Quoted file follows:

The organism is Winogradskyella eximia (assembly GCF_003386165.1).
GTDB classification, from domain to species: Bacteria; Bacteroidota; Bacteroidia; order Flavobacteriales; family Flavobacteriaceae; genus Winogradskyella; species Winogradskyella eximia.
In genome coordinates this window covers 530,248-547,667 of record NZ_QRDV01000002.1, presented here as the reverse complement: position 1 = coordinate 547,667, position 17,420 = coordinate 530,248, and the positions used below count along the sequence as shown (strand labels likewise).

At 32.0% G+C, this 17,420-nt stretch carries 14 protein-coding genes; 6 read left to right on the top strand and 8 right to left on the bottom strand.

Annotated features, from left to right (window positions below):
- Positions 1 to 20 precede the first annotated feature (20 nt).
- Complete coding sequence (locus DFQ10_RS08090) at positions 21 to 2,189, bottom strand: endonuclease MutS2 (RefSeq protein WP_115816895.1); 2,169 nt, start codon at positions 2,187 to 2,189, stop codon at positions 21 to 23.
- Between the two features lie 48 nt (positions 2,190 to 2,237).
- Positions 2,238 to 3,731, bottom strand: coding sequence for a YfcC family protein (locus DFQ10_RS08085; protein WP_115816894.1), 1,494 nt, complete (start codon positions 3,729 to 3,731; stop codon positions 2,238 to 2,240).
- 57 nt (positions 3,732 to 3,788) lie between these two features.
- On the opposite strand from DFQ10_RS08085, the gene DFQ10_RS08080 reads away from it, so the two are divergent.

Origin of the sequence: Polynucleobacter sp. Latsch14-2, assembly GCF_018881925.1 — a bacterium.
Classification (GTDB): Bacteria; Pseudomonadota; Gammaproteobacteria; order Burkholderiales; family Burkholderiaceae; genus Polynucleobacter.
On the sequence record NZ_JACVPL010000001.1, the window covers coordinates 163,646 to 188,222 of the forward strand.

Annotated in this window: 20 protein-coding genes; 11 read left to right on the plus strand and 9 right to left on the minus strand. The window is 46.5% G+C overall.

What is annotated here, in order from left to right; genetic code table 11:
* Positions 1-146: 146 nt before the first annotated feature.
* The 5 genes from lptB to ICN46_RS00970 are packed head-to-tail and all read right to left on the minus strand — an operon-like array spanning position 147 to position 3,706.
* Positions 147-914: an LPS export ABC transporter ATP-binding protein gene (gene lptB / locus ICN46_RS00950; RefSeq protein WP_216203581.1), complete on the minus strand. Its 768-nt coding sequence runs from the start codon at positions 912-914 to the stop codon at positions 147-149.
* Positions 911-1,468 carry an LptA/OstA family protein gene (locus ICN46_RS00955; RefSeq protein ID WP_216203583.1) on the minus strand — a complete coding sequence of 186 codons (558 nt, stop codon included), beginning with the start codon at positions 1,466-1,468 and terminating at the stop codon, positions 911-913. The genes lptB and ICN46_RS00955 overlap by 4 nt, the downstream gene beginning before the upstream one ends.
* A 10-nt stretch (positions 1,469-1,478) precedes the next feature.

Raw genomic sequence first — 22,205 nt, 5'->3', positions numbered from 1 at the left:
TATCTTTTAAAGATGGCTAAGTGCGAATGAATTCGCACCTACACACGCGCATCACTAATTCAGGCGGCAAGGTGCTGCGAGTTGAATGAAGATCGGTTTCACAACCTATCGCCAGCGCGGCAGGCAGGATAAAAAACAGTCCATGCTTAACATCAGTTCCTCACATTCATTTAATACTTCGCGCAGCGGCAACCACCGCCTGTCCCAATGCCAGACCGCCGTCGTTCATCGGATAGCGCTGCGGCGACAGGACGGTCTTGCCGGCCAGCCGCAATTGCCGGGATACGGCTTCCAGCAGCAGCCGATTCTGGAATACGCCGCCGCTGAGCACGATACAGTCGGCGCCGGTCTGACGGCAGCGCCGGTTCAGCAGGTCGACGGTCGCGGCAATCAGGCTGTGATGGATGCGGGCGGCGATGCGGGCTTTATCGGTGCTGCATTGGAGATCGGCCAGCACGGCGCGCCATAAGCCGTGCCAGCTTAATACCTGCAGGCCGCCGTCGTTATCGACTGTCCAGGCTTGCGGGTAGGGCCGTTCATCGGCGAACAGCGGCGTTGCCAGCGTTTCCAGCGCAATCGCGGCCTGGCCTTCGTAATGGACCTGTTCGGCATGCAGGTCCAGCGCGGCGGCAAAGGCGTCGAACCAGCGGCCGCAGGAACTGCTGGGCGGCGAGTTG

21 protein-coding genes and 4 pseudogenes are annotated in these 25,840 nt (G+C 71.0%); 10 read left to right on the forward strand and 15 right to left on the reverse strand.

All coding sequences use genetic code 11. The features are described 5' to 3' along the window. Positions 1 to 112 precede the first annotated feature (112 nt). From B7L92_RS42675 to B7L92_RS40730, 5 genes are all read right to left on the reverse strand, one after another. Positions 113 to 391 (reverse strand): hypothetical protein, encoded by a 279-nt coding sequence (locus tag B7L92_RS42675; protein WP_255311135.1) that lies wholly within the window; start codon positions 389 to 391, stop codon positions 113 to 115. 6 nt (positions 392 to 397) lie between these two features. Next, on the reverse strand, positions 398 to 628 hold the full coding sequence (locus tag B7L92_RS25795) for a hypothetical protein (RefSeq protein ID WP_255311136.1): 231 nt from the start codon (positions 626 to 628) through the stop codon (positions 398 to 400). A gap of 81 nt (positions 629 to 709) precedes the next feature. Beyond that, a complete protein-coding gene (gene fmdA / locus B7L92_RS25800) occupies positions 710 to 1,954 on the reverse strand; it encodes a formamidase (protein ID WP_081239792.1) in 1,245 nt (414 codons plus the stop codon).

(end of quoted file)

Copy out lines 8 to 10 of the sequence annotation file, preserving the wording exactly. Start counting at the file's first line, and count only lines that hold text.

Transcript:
- Between the two features lie 48 nt (positions 2,190 to 2,237).
- Positions 2,238 to 3,731, bottom strand: coding sequence for a YfcC family protein (locus DFQ10_RS08085; protein WP_115816894.1), 1,494 nt, complete (start codon positions 3,729 to 3,731; stop codon positions 2,238 to 2,240).
- 57 nt (positions 3,732 to 3,788) lie between these two features.